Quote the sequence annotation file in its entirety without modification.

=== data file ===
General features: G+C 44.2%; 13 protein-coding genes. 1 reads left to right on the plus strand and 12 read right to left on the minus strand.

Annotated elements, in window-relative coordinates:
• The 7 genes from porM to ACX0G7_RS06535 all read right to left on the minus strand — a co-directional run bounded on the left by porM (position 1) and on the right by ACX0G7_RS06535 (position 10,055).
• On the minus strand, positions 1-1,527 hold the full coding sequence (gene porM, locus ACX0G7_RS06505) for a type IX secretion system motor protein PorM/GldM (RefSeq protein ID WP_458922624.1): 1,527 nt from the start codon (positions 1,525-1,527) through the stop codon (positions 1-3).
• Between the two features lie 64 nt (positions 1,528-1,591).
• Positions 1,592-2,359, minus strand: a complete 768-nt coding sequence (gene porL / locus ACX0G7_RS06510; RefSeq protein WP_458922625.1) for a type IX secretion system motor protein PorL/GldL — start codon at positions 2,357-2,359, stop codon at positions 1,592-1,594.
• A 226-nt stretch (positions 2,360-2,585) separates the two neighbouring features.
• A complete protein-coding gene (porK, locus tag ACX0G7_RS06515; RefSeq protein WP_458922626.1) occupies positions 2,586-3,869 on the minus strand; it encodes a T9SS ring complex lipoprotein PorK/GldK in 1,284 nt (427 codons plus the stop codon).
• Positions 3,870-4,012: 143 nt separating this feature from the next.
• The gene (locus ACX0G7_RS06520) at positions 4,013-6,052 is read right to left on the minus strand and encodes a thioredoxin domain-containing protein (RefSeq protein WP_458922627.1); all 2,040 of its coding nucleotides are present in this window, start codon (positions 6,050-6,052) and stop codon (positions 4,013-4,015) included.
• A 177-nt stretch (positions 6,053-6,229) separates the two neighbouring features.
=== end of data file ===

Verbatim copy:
General features: G+C 44.2%; 13 protein-coding genes. 1 reads left to right on the plus strand and 12 read right to left on the minus strand.

Annotated elements, in window-relative coordinates:
• The 7 genes from porM to ACX0G7_RS06535 all read right to left on the minus strand — a co-directional run bounded on the left by porM (position 1) and on the right by ACX0G7_RS06535 (position 10,055).
• On the minus strand, positions 1-1,527 hold the full coding sequence (gene porM, locus ACX0G7_RS06505) for a type IX secretion system motor protein PorM/GldM (RefSeq protein ID WP_458922624.1): 1,527 nt from the start codon (positions 1,525-1,527) through the stop codon (positions 1-3).
• Between the two features lie 64 nt (positions 1,528-1,591).
• Positions 1,592-2,359, minus strand: a complete 768-nt coding sequence (gene porL / locus ACX0G7_RS06510; RefSeq protein WP_458922625.1) for a type IX secretion system motor protein PorL/GldL — start codon at positions 2,357-2,359, stop codon at positions 1,592-1,594.
• A 226-nt stretch (positions 2,360-2,585) separates the two neighbouring features.
• A complete protein-coding gene (porK, locus tag ACX0G7_RS06515; RefSeq protein WP_458922626.1) occupies positions 2,586-3,869 on the minus strand; it encodes a T9SS ring complex lipoprotein PorK/GldK in 1,284 nt (427 codons plus the stop codon).
• Positions 3,870-4,012: 143 nt separating this feature from the next.
• The gene (locus ACX0G7_RS06520) at positions 4,013-6,052 is read right to left on the minus strand and encodes a thioredoxin domain-containing protein (RefSeq protein WP_458922627.1); all 2,040 of its coding nucleotides are present in this window, start codon (positions 6,050-6,052) and stop codon (positions 4,013-4,015) included.
• A 177-nt stretch (positions 6,053-6,229) separates the two neighbouring features.